Last week I held a great panel of content creators who critiqued 4 shows during BlogWorld & New Media Expo. The panel – consisting of Steve Garfield, Rob Greenlee, Mike Cioffi and Mignon Fogerty – critiqued the good and bad. The idea was to improve not only those shows, but also make people think about their own podcasts.
The panel made some great observations. It definitely made me think about my shows. I broke it down to 10 areas of focus. I can then work on each area within the next few weeks and improve my podcasts. In turn, people will interact.
Here are the 10 things you might want to also consider to better your show:
Audio is Important
I have done this, too. You bust your butt getting the video done. You are running out of time, but the audio is not that great. You work at it, but still cannot get the audio just right. With no time left, you just publish it.
I have seen shows with $10 microphones and they end up with good results. An Audiophile might cringe, but the average user would find it acceptable. During the mixing process, you can tweak the sound for a better result.
It’s important to listen to your show and ask yourself – Would you listen to this?
Video is Important
Position of the cameras, changing of angles and other movement keeps people’s attention. If you just have 2 people standing in front of a green screen that makes the background picture flicker, that could make people stop watching.
The average person needs to have different camera angles every couple minutes, or else they loose interest. You can film with one camera stance, then have the computer mixing software angle and pan around. You don’t need 2 cameras, just an understanding that we don’t want to be stagnant.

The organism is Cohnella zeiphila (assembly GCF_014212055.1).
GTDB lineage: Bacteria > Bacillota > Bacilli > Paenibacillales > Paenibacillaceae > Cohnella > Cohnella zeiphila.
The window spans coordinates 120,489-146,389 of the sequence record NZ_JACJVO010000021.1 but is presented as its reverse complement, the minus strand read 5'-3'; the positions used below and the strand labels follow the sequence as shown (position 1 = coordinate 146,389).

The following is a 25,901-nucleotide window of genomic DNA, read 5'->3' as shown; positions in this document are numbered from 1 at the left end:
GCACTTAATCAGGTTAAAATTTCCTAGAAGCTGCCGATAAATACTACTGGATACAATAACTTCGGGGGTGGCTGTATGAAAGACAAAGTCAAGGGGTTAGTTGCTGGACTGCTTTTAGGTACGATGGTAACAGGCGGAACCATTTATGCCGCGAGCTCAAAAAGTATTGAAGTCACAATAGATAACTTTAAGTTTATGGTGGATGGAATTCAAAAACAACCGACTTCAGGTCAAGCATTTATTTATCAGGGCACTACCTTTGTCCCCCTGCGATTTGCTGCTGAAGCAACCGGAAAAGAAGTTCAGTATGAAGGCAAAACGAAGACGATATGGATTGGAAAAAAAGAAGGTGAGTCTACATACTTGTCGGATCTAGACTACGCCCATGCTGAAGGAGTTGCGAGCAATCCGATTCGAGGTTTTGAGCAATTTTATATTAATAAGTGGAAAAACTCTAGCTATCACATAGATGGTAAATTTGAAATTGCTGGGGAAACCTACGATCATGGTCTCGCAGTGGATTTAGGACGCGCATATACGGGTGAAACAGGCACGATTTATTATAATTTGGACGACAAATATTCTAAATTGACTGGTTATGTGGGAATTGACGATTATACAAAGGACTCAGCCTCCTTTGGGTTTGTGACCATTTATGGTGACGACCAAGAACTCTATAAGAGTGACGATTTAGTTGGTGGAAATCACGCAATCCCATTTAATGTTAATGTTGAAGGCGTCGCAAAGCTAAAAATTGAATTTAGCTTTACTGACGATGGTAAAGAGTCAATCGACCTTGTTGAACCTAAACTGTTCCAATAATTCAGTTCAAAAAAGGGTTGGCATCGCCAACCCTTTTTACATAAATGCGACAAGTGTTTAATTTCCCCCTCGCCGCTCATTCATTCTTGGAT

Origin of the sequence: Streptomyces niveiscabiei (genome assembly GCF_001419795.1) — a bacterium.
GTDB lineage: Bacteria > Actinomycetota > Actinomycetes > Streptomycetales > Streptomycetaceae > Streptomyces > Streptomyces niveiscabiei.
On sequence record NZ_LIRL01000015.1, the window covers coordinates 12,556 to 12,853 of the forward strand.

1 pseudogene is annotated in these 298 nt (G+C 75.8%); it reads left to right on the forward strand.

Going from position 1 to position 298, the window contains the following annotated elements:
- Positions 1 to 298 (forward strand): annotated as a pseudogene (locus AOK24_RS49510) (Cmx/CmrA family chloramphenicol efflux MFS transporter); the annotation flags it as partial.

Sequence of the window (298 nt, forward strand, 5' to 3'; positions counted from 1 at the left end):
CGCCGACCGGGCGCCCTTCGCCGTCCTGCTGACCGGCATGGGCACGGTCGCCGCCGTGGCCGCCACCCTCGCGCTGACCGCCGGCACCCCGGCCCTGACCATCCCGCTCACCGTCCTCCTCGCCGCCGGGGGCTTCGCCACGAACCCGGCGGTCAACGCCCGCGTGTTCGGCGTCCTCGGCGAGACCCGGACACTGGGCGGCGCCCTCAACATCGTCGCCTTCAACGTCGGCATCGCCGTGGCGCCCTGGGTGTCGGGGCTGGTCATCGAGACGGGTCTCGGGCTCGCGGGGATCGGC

We are not trying to hide our faces. For $20, you can get a 250 Watt energy efficient light that points right at your face. I should know – I have about 10 of them in my studio.
Of course, lighting can affect the camera and cause a flicker. Therefore, getting the right light is important. If you have enough lighting around you (but not too much light to wash out), the video becomes crisper.
How long is your intro?
We had 3 shows with long intros (over 10 seconds). The consensus was to shorten your intros. One of the three shows, however, I felt was acceptable. I suppose after a few weeks of watching the show, the intro will start to feel too long.
The important thing is to get to the content right away. You need to say the show and the sponsor, but you have 10 seconds before people move on or tune out. Make it pop.
Ever watch M*A*S*H, Friends, the Simpsons or another show in syndication? You may have noticed the intro was shortened – mostly to house more commercials in the 30 minute time slot. I don’t always need to see the full version. I can even create a shorter version and play that, with the longer version for special occasions.
Babble on (a.k.a. It’s really Hoppy) – Scripting
Scripting can add a considerable amount of time to creating a show, not to mention making mistakes when reading from a script. However, you can sound more confident when you do script it. There has to be a happy medium, but where is it?
For a while, I scripted the first half of my podcast. I could pre-plan what I will say and even interweave a commonality to make people think and follow. The second half I talked from the hip, which could be disjointed, especially if you are multi-tasking.